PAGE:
the first course
|First Year Seminar: for instructors of Mathematics of Art|
1. Things my students see
- A list of supplies to buy
- The weekly schedule
- The list of one-page papers
2. Some things that might be helpful to instructors of math and art
|1. My teaching-writing Philosophy|
I try to structure my assignments so that each new assignment encourages students to work on a new skill (the first paper focuses on correct, descriptive language; the second focuses on developing a thesis, etc.). But more importantly from the point of grading papers, I want to teach students how to proofread their own papers before they hand them in to me.
Therefore, I try to comment as minimally as possible on the specifics of their papers, and instead to comment on the process and structure. For the 1-page papers, I do this by attaching a half-page checklist to each paper. I make most of my comments on this checklist; the comments on the actual paper mostly illustrate/support the comments I make on the checklists. For the longer papers, I have a 2-sided rubric on which I comment extensively.
|2. How I construct the checklists|
Each checklist begins by repeating the criteria that I presented in the assignment. Theoretically, this teaches my students the value of reading and addressing the assignment. Over the years, I have revised both the assignments and the checklists so that I can easily comment on (or even head off) common difficulties that the students have.
Each checklist ends with a set list of writing skills I care about (Use active voice!!) and a list of bad writing habits that particularly irk me (misplaced modifiers).
|The Grading Checklists|
As with my art rubrics, each checklist repeats the information from the assignment, and there are several to one page (so print them out and cut them up before using).
Grading art projects in my Mathematics of Art Course
Grading art is not like grading math: a drawing is not exactly “right” or “wrong” in the same way that a math problem is. I give feedback and then assign grades using the two-step process below, which tries to address both the artistic and the technical aspects of each of the pieces.
|1. The Critique|
On the day that the students turn in their art, we begin class by taping the artwork to the wall and doing a “critique”. (Art studios usually have cork-lined walls just for this kind of exercise/feedback). I look at all the pieces first, and then direct the students to certain aspects that are done particularly well, or that posed particular problems for students. I’d say things like,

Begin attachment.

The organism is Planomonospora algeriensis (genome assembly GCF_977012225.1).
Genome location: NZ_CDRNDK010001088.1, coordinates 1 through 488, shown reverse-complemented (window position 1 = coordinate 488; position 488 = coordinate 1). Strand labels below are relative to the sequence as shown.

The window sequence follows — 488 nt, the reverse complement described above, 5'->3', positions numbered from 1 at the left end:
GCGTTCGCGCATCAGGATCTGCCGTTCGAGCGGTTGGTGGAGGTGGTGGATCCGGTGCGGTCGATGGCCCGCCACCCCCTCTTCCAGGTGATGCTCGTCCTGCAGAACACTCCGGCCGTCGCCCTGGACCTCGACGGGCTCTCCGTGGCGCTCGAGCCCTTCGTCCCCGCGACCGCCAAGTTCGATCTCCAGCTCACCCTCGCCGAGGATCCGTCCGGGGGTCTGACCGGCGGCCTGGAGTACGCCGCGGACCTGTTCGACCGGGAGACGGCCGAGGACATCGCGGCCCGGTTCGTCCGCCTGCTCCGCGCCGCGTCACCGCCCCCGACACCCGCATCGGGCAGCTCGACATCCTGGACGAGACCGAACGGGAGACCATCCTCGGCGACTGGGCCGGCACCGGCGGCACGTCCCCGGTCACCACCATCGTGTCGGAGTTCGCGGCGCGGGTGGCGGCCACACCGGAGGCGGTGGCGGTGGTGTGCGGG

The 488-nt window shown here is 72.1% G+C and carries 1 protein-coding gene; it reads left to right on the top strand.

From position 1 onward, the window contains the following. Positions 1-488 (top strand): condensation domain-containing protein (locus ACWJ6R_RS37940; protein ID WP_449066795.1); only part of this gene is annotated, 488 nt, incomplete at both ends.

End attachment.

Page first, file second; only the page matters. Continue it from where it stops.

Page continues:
Notice how these three students each got the bottom line of the doorjambs just right. That’s great attention to detail.
In this drawing, Sarah attempted to draw a checkerboard floor, but it seems like she wasn’t quite sure where to put the next line. That’s a tough problem, and we’re going to be thinking about this together later today.
You’ll see some students put a lot more effort into this assignment than others did. Please remember that these drawings should take 1-2 hours each -- and if you don’t spend that time, it shows.
Then I send students around to look at each other's work. The first stage of the feedback process is done.
|2. The Grade|
Then I collect the artwork and photocopy it. It is for THIS reason that I require my students do their sketches on a uniform-sized sketchpad (9 by 12 works well). I will draw on the photocopy to vet the work for mathematical accuracy – for example, I’ll extend lines that should go to a vanishing point but don’t, or I’ll draw an X to verify that the middle of a word is where it should be. I attach the small (usually quarter-page) checklist that contains the criteria for the artwork; the number of checked “yes” items determines the grade – for example, 7 out of 10 points, or 6 out of 10 points. I try hard to have the checklist correspond to the initial assignment.
The checklist allows me to combine technical comments (that is, to assess whether students can correctly draw an object in 1-point perspective) with aesthetic judgments. Obviously, I have a little more leeway in judging creativity, beauty, and neatness. But overall, students see this as ``fair" -- the sloppy students saw the really, really nice art on the wall in class, and they know their work wasn't as good.
Notice that the students turn in one piece of paper and get three pieces of paper back: their original art (unmolested), a marked-up photocopy, and the checklist.
|The Grading Checklists|
As with my writing rubrics, each checklist repeats the information from the assignment, and there are several to one page (so print them out and cut them up before using).